We've had a lot of bad news to take in today... which has kind of felt like a punch to the stomach.
In the United
States, everyone is presumed innocent until proven guilty. We can argue about whether that is the case
in the court of public opinion. So I
want to be careful in reflecting on the news that all of us heard this
morning: that a credible, substantiated
abuse of a minor announced by the Archdiocese of New York from 47 years ago
against Cardinal McCarrick, who was the Archbishop of Newark for 15 years. While McCarrick maintains his innocence... or
rather - as he put it:
I have absolutely no recollection of this reported abuse, and believe in my
innocence, I am sorry for the pain the person who brought the charges has gone
through, as well as for the scandal such charges cause our people
that doesn’t inspire a lot of
confidence in me, nor does it want me to join his defense. The added, serious news that was announced
with all of this:
the past, there have been allegations that [Cardinal McCarrick] engaged in sexual behavior with adults. This
Archdiocese and the Diocese of Metuchen received three allegations of sexual
misconduct with adults decades ago; two of these allegations resulted in
just added to the feelings of
sickness, anger, and nausea I have had today.
I can’t put it politely - I’m
pissed. Not to mention heart sick,
embarrassed, ashamed, confused... and a whole range of things that’s going to
take time to unpack.
This is the first time that a priest,
bishop – and Cardinal - who not only did I know personally; he was very much a
part of my vocation story - has been accused of such things. He was our Archbishop during my young,
impressionable years of high school when I first began seriously discerning
God’s calling me to priesthood. He spoke
at Vocations retreats that I attended while in college. He was the Archbishop who accepted me as a seminarian... a year later he would
ask me to consider going to study in Rome (and then have lengthy fatherly
discussions over that request and my feeling unable to go - when I said “No”
three times) - three years later he would ordain me a deacon and then a year
after that a priest. He was the one who
assigned me to my first parish assignment - a community I still deeply love and
feel connected to. Even though he left
our Archdiocese soon after, (in 2000) about
5 years ago when I was made vocation director by then Archbishop Myers -
(a position I accepted out of obedience, that was very overwhelming and that
I had serious personal doubts over) I received a personal letter from then
Cardinal McCarrick, who was now the retired Archbishop of Washington. It was such a surprise, so affirming and
supportive that it helped quell some of those doubts. I know and recognize full well that my
vocation is God’s call. So it’s
not like I feel duped or something like that.
It’s more that I have always had a deep respect and appreciation for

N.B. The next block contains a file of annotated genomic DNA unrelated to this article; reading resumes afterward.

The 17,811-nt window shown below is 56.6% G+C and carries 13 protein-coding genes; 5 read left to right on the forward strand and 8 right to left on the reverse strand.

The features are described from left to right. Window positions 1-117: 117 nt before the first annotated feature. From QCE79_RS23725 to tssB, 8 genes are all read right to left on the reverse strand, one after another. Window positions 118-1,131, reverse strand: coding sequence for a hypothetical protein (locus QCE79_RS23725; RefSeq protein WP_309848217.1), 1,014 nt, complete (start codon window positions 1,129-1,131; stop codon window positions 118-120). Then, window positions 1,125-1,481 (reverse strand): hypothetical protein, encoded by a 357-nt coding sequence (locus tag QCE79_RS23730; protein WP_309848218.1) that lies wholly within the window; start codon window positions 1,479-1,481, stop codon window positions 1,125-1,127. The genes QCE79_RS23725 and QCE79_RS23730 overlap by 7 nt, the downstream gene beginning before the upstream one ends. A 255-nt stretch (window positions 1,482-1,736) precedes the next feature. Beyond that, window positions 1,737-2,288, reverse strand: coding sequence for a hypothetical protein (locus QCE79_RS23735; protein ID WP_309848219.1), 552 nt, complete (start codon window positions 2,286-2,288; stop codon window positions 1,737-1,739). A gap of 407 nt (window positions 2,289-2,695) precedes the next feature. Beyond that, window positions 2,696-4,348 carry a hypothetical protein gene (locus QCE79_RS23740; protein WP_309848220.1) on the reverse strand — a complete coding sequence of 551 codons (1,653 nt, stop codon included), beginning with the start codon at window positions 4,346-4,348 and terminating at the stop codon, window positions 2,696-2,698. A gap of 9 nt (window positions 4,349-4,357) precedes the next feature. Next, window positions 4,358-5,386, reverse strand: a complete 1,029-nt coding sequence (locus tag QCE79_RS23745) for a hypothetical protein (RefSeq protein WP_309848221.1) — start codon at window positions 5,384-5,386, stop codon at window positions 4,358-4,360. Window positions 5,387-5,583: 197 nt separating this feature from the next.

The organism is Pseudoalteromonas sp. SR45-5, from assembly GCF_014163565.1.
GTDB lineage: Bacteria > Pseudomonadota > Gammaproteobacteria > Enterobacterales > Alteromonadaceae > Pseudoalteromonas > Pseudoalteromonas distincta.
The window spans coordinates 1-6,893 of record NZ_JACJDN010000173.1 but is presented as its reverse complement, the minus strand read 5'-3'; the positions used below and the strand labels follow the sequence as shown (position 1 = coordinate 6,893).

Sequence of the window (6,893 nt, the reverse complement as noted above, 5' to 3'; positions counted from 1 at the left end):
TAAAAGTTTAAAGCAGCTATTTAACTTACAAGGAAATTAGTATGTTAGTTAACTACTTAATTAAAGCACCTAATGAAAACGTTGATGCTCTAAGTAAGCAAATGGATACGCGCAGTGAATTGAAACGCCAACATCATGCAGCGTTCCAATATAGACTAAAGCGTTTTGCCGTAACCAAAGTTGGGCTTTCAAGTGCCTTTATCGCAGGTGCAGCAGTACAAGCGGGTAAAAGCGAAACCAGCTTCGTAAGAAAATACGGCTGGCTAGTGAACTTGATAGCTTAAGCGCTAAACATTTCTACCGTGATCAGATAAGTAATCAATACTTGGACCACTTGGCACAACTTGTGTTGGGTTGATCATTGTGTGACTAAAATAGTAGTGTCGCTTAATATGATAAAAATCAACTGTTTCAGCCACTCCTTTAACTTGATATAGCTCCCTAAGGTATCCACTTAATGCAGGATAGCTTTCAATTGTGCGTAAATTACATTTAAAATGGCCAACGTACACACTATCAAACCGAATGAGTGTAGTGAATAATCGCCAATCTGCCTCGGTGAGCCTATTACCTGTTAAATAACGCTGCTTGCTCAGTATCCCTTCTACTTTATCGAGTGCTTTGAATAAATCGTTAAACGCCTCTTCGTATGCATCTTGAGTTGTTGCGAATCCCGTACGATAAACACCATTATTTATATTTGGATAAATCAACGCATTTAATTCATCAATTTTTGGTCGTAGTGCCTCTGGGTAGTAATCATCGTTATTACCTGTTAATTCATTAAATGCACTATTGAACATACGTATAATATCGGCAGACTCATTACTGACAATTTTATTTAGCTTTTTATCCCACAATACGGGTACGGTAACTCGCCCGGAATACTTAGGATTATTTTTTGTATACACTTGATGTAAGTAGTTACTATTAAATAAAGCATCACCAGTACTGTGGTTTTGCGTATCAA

Cardinal McCarrick as a spiritual father.
So this news hit hard today.
I’m sickened... And I don’t doubt that there are many others
out there who feel that. For those
who’ve been victimized by priests and bishops – I can’t imagine the feelings
you’re going through right now. For
that, I don’t know what to say other than I’m sorry. There’s no excuse for it... and those wounds,
wound the body of Christ.
As we still reel from today’s news,
I’ve had a lot of reflections that I’m sharing with the hopes that perhaps they
may be of help to those who are similarly angry and upset.
I remember very clearly when the
priest-sex abuse scandal hit our national headlines back in 2002... Here it
was, not even months after 9/11, which was devastating on so many levels for
the whole nation, but particularly people of our local NY metro area, including
the Archdiocese of Newark. On the heels
of something that was already a horrific nightmare came a seeming flood of
stories of depravity and abuse, and cover ups that were just unbelievable.
In fairness - if that’s possible in
understandably very emotional times like these when a scandal this massive is
revealed - some were proven unbelievable
and untrue - and some very good priests were forever maligned by
opportunists. Sadly - many, many were proven believable, true, and
those stories and accusations were verified.
Soon after all these previous
failures were digested, the Catholic
Church in the US’ response called “Protecting God’s Children” was put into
place, which was and has been extremely thorough and comprehensive. To the point that, especially when it was
first instituted, personally it felt intrusive and unfair to have to submit
myself to fingerprinting, new background checks and investigations as if I had
been accused of one of these horrible things.
All of that, amplified by horrific
jokes by late night comedians, awkward reactions and looks by those in the
public when I would simply be seen wearing my priestly clothing (clerics), and
so on – all of that hurt, all of that felt unfair, all of that angered me. This is all part and parcel of this ugly,
scandalous, disgusting chapter of our Church’s history. I hate/hated all of it - the stories of the
abuse, the priests who had committed them, the people who helped cover it up,
and now this horrible aftermath. And it
was just, once again, confirmation of what sin, what evil is capable of...
That contributed in part to my,
what felt was a final decision, to leave the priesthood. While I took an “official” leave in 2006 -
the groundwork for that was several years in the making. I know I’ve shared parts of that story over
the years, but this is one part I haven’t.